Moonroof vs Sunroof

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 The main difference between a moonroof and a sunroof is the panel style and purpose. While a sunroof is a glass or metal panel to let air/light into the cabin, a moonroof is a tinted glass panel to only let in the fresh air. 

Both glass panels come company-installed on the car’s roof to allow sunshine or fresh air inside the cabin.   

Moonroof vs Sunroof
Larger Size Smaller
Non-removable Removable Removable
More expensive Cost Less expensive
Easily breakable Breakable Less likely to break
Allow light even when closed Transparency Does not allow light when closed

What’s a Moonroof? 

A moonroof is a transparent, sliding, tinted non-removable glass panel present on the top surface of the car. It allows the light and fresh air to get inside the vehicle cabin even when it is closed. 

Moonroofs have an interior sliding panel that provides you with access to slide it. This panel is made in a way that blends perfectly with the other vehicle material making the whole body seamless. 

Moonroofs also come with a built-in manual or power-operated retractable sunshade, which helps reduce the heat from the cabin. Panoramic moonroofs are quite popular these days.

Moonroof vs Sunroof

Moonroof Pros and Cons

Moonroofs have specific pros and cons discussed below.


  • Lets fresh air and light get inside the vehicle cabin, even if closed
  • Provides a clear view of the sky
  • Excellent, visually satisfying addition to the vehicle
  • Increases the resale value of your vehicle
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  • Expensive both in terms of installation and repair
  • Often reduces the headroom in the vehicle cabin
  • Less secure due to the glass panel. 

What’s a Sunroof

A sunroof is a movable solid body-colored opaque panel that allows fresh air and light inside the vehicle cabin when opened. However, you can’t see through it if it is closed. 

A sunroof can be both manually operated or motor driven. While older vehicles consist of manual sunroofs, all new car models come installed with automatic versions, called panoramic sunroofs. 

They are available in various shapes, sizes, and styles. Additionally, a variety of sunroofs are available, namely pop-up, spoiler, inbuilt, folding, top-mount, and solar.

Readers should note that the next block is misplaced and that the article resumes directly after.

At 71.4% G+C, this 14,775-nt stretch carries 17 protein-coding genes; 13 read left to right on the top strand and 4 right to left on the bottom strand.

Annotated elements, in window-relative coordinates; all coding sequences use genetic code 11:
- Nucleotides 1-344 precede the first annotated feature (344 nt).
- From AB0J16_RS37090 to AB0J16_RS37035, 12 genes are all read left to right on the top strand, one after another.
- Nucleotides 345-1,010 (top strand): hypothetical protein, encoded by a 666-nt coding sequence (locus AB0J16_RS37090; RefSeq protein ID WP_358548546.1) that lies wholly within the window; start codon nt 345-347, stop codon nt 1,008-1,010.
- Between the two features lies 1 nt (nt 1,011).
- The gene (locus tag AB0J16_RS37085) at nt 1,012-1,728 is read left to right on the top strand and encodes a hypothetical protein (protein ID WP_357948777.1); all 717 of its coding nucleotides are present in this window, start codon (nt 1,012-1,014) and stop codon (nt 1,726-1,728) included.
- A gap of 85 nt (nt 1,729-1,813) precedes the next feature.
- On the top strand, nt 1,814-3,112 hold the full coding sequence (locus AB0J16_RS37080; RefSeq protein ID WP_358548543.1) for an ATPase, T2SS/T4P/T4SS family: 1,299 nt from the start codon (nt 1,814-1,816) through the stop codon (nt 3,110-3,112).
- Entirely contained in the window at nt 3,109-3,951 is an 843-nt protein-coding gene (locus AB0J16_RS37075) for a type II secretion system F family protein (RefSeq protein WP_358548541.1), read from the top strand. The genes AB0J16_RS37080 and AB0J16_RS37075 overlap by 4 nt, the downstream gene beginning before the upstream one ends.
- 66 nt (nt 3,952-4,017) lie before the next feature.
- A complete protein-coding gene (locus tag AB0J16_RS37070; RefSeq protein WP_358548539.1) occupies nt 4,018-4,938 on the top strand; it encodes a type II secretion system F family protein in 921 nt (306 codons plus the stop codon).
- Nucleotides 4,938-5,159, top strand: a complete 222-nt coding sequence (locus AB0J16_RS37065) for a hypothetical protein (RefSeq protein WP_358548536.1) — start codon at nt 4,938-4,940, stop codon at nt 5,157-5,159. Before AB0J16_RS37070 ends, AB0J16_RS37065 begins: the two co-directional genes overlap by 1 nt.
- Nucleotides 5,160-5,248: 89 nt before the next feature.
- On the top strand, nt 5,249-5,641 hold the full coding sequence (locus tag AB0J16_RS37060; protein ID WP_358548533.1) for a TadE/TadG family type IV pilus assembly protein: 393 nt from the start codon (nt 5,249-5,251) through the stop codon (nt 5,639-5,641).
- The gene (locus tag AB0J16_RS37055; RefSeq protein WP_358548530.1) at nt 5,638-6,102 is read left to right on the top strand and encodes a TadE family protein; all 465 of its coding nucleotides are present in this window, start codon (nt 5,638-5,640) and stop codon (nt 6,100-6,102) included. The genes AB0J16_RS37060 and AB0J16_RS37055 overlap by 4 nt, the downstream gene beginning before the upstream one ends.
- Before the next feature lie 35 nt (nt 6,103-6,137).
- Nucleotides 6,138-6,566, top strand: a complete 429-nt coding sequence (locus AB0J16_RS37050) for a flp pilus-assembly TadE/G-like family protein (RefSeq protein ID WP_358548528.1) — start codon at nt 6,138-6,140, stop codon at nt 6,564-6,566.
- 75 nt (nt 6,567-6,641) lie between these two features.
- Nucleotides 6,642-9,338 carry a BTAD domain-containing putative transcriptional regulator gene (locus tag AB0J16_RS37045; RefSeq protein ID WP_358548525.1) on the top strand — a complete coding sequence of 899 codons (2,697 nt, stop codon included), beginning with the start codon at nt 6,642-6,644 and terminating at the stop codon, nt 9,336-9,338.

Moonroof vs Sunroof

Sunroof Pros and Cons

Sunroofs have specific pros and cons discussed below.


  • A sunroof increases the airflow and provides a better view of the surroundings when open.
  • It is less expensive to install and repair. 
  • Being a solid panel, a sunroof is challenging to break. 
  • It doesn’t restrict the headroom. 
  • It increases the resale value of the vehicle.


  • The opaque panel of the sunroof blocks the sky view when closed. 
  • It is pretty prone to leakage if there are bad seals.
  • A sunroof creates noise due to air turbulence when open.

Moonroof vs Sunroof – Key Differences 

Moonroof and sunroof are often used interchangeably when car shoppers explain the vehicle’s features. But they have significant differences. 

Here is a brief differentiation between the two based on various parameters. 


In terms of size, a moonroof is more prominent than a sunroof.


A moonroof is non-removable. However, a sunroof is removable.


In terms of price, a moonroof is expensive in terms of installation and repair. In contrast, a sunroof is less costly. 

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A moonroof comprises a glass panel and can be broken easily. On the other hand, being a solid panel, a sunroof is less likely to break. 


Moonroofs allow light to get inside the cabin even when closed because they are made of glass. 

However, sunroofs do not allow light to enter when closed because they are made up of solid opaque panels. 

Moonroof vs Sunroof: Which One Do You Need?

Remember, sunroofs are metal panels that allow light and air when open. However, moonroofs are tinted glass panels that enable light even when closed.  

The best part is that both make the car’s interior more spacious. Many car shoppers use these terms interchangeably, but now you know the difference.

If you enjoyed this post, check out our article comparing the differences between tux and suit.


Vanessa is passionate about written communication, especially after beginning her career as a middle school English teacher. She’s an experienced content marketer as well. Vanessa loves to analyze, compare, and contrast, which is why she writes for ContrastHub. Besides writing, Vanessa is a wife, mom, entrepreneur, spicy food enthusiast, comedy nerd and lifelong learner.

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